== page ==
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NEW YORK (TheStreet) -- Can investors afford to go against the grain in the this volatile stock market? Jim Cramer asked on Mad Money Thursday. His answer? Don't expect big gains before first feeling a lot more pain.
Cramer said the industrials are the perfect example of his thesis. The industrials were soaring along earlier this year under the premise that the world was returning to normal and any chance of a recession was long behind us. But in recent weeks and months that thesis changed as earnings turned negative, China appeared to stall and now Europe could easily slip back into recession thanks to Russian sanctions.
Should investors take the contrarian view and buy into this weakness? Cramer said the selling in this group has only just begun because the analysts have yet to throw in the towel and lower their estimates. He wouldn't be a buyer until that happens.
The same applies to the oil companies, which should be going up amid global tensions. Instead, oil has been heading lower as the U.S. dollar strengthens. This trend is not your friend, Cramer noted.
Whether its the industrials, the oils or the airlines, just about every sector has negatives that have yet to play out, Cramer concluded. Until the analysts can't take the pressure and begin their downgrades, Cramer said he would continue to sit on the sidelines.
Executive Decision: Tim Taft
For his "Executive Decision" segment, Cramer sat down with Tim Taft, president and CEO of Fiesta Restaurant Group (FRGI - Get Report), the Mexican restaurant chain that just posted a penny-a-share earnings beat on a 6.7% rise in same-store revenue. Shares of Fiesta are up 5% since Cramer first mentioned the stock on July 16.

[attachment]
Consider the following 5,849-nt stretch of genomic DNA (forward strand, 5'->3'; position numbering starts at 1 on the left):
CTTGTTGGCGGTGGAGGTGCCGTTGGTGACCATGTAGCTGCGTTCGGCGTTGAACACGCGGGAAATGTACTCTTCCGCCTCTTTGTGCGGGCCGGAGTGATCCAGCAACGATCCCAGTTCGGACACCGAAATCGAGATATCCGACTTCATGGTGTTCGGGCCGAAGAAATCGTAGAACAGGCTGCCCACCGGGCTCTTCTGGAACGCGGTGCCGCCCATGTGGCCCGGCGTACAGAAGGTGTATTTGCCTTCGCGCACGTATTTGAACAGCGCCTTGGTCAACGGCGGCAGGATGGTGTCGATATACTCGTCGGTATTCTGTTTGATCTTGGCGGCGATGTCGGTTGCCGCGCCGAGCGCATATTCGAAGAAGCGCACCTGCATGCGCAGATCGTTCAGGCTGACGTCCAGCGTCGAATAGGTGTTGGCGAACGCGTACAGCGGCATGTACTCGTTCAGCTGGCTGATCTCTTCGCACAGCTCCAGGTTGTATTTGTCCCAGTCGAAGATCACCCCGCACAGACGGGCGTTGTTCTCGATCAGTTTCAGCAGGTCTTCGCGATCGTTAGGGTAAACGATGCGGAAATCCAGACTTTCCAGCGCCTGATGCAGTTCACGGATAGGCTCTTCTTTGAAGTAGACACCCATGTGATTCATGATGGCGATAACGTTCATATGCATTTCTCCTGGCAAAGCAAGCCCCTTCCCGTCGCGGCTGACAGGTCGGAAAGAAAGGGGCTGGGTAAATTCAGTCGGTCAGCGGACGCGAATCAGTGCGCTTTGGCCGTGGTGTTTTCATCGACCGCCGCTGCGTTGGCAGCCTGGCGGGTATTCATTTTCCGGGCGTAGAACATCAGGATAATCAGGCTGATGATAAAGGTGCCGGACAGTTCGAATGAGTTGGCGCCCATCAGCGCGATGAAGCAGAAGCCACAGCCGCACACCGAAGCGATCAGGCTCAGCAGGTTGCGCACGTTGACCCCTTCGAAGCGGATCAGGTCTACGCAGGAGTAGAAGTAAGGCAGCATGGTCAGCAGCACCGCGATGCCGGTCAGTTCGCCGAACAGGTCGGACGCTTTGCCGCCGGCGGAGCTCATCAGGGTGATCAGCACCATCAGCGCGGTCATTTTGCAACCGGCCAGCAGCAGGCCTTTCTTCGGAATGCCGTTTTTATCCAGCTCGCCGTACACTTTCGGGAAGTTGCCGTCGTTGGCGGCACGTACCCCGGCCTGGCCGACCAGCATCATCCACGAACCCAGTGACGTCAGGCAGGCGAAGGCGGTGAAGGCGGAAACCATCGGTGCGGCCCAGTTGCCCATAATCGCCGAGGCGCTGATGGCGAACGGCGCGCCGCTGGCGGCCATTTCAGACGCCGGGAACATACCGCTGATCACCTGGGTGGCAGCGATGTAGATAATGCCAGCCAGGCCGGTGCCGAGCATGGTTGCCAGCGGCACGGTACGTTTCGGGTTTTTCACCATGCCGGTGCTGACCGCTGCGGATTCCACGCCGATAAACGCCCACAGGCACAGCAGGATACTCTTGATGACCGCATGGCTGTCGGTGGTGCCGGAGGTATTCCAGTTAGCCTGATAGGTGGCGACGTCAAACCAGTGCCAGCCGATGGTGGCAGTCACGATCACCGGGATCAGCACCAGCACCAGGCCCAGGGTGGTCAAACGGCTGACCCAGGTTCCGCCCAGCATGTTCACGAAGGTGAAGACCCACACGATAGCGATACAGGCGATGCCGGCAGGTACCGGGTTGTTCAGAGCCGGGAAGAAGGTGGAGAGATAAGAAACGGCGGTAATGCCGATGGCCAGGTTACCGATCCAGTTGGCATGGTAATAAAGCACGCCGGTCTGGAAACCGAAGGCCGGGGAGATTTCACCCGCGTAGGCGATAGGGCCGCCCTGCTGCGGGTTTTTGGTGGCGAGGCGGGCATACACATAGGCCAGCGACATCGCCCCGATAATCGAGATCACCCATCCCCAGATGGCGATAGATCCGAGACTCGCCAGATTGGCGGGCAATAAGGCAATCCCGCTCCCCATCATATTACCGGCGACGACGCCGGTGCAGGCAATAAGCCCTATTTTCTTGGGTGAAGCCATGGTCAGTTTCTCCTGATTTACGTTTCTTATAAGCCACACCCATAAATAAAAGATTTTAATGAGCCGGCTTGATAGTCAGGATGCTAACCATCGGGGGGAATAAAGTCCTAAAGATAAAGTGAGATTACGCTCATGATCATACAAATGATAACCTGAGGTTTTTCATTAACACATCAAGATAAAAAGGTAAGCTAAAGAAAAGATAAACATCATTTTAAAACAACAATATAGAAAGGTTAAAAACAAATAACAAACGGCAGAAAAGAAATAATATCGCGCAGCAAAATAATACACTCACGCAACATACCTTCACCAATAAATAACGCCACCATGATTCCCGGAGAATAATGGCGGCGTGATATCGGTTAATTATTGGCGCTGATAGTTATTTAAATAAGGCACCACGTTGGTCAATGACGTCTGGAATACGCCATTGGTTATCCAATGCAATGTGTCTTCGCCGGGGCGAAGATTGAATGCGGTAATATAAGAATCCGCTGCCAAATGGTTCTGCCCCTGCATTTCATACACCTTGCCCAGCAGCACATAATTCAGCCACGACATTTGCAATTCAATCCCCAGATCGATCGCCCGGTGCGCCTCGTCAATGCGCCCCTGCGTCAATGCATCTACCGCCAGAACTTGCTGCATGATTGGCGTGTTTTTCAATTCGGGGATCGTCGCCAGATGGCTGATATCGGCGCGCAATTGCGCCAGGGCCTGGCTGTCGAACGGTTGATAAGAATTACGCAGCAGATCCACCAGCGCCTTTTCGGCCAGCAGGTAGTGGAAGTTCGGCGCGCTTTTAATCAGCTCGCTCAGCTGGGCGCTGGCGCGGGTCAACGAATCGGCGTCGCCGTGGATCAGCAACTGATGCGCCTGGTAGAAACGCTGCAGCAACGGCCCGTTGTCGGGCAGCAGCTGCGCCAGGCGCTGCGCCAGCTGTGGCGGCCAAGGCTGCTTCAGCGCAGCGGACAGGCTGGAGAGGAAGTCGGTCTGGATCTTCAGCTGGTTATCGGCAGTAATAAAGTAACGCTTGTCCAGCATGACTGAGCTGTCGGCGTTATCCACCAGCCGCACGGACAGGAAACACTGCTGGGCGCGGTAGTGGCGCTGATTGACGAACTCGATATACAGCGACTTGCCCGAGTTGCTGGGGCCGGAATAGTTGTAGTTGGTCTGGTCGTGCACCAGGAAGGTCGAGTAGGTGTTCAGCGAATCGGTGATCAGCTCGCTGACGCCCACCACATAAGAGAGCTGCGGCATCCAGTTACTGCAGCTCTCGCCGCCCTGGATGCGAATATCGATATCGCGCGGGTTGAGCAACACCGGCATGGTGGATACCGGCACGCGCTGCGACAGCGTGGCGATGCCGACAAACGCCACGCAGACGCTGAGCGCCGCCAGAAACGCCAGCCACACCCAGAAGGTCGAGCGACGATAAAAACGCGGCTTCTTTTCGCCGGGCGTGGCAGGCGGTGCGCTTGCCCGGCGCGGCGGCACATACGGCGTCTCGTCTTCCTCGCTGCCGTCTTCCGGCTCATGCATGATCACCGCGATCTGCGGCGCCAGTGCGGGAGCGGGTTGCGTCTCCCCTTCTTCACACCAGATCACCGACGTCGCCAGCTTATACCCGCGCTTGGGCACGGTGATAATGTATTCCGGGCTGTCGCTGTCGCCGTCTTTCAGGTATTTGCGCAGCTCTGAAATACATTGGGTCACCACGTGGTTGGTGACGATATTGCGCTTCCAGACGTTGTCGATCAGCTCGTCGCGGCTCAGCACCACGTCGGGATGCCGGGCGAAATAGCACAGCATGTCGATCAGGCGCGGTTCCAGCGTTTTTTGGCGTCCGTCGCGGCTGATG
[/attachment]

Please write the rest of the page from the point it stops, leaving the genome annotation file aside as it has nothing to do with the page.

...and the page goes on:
Taft called his company a "well-kept secret" to many investors. That will change over time as Fiesta continues to grow and put up great numbers every quarter.
Taft noted that some of the Miami restaurants are serving 500 cars a day through their drive-thru windows alone. Thanks to eliminating cumbersome products from their menus, their kitchens continue to streamline their operations.
When asked about the growing trend towards Mexican food, Taft said Hispanics continue to be be fastest-growing demographic in America. Beyond that, there are lots of strong regional players that are all attracting customers of all ethnic groups.
Taft said he's confident Fiesta Group will eventually become a national player, but for the time being, it is proving it can expand outside of its home turf of Florida and is currently doing so in Texas.
Cramer called Fiesta Restaurant Group a very exciting story.